4 Jesus replied, “Go back and report to John what you hear and see:
5 The blind receive sight, the lame walk, those who have leprosy are cured, the deaf hear, the dead are raised, and the good news is preached to the poor.
6 Blessed is the man who does not fall away on account of me.”
Now John probably had an idea that he was not long for this world after being imprisoned for accusing Herod of committing adultery, which was a crime punishable by death.
John wanted to know if all his work was in vain. He might have expected that Jesus should have already assumed His Kingdom and was wondering if he was going to be freed from prison.
John the Baptist was probably wondering why Jesus was taking so long. It is really interesting what Jesus told John’s disciples.
John was sure to recognize these words and they would erase all his doubts.
Jesus referred to Isaiah 35:4-6 which has the qualifications that identify the Messiah.
4 say to those with fearful hearts, “Be strong, do not fear; your God will come, he will come with vengeance; with divine retribution he will come to save you.”
5 Then will the eyes of the blind be opened and the ears of the deaf unstopped.
6 Then will the lame leap like a deer, and the mute tongue shout for joy. Water will gush forth in the wilderness and streams in the desert.
Jesus fits all of these except the water gushing forth. Of course, Jesus was the King above all kings at this time but His Kingdom has not yet been fully created.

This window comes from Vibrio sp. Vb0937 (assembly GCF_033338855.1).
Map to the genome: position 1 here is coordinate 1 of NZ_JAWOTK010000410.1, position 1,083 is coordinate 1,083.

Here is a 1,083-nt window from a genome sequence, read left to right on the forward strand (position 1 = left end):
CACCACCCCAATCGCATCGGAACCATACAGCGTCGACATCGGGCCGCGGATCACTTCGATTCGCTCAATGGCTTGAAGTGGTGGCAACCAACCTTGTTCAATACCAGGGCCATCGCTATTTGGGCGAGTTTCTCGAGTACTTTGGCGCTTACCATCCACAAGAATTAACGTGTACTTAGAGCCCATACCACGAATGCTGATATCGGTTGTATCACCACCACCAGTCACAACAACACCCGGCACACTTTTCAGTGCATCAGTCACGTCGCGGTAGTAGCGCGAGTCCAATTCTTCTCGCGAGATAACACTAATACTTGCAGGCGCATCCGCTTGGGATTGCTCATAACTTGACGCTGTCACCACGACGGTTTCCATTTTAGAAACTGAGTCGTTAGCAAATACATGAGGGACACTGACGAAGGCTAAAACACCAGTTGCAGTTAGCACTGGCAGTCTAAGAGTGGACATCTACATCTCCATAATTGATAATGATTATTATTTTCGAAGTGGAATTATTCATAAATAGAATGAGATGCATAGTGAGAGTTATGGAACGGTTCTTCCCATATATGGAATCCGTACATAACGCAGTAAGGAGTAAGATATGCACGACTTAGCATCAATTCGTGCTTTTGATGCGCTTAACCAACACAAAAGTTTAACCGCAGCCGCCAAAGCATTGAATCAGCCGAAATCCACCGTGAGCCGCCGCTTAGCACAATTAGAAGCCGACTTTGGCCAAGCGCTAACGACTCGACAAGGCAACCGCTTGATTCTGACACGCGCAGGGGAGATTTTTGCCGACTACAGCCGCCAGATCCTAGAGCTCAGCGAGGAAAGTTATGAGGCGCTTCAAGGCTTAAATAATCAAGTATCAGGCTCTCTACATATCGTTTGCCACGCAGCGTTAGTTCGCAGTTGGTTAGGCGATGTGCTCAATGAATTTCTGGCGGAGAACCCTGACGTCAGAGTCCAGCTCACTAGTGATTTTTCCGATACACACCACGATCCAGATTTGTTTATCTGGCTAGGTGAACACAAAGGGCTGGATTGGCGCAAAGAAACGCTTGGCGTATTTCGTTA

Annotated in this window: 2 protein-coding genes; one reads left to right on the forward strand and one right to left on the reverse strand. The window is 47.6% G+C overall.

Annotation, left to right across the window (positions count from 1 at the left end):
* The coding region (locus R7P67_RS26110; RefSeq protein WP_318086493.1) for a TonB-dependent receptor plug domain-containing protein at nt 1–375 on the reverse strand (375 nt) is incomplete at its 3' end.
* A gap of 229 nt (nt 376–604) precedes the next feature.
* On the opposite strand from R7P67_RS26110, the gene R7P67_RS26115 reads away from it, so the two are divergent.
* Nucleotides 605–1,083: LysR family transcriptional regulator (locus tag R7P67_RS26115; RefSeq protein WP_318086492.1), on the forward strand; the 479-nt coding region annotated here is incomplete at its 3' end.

John the Baptist’s disciples would deliver this message back to him and he would then know that Jesus indeed was the Messiah for whom he had been preparing the way.
Let’s continue with Matthew 11 starting at verse 7.
7 As John’s disciples were leaving, Jesus began to speak to the crowd about John: “What did you go out into the desert to see? A reed swayed by the wind?
[You notice that Jesus also wanted to make sure John’s disciples heard what He was telling everyone.]
8 If not, what did you go out to see? A man dressed in fine clothes? No, those who wear fine clothes are in kings’ palaces.
9 Then what did you go out to see? A prophet? Yes, I tell you, and more than a prophet.
10 This is the one about whom it is written: “‘I will send my messenger ahead of you, who will prepare your way before you.’
[Both Isaiah and Malachi (40:3 and 3:1) prophesied about this.]
11 I tell you the truth: Among those born of women there has not risen anyone greater than John the Baptist; yet he who is least in the kingdom of heaven is greater than he.
12 From the days of John the Baptist until now, the kingdom of heaven has been forcefully advancing, and forceful men lay hold of it.
13 For all the Prophets and the Law prophesied until John.
14 And if you are willing to accept it, he is the Elijah who was to come.
“the Elijah who was to come” is another reference to the Scriptures Jesus made that John was sure to have recognized. Malachi 4:5- 6
So, with all of this feedback, John was sure to have felt that his sacrifice was worth it. However, this knowledge was at a personal level and John the Baptist would have not known if his work was of value going forward into the future.
It was through hindsight that we can see if it is really worth it in the long run.
My father came to the conclusion that those outrageously expensive tires really were worth what was paid for them, but only in hindsight.
When it comes to our Christian life we ask ourselves: Is It Worth It?
Is it really worth it when we share the Good News of Jesus?
Is it worth it when we are yelled at and even attacked for proclaiming the Word of God?
Is it worth it when we comfort those who need it and get spat upon?
Is it worth it when we help someone and they just take it and go back to their old ways?
Sometimes we may be like John was at one point and cannot see if we are really doing what God wants us to do. We may not be able to see the results at the moment.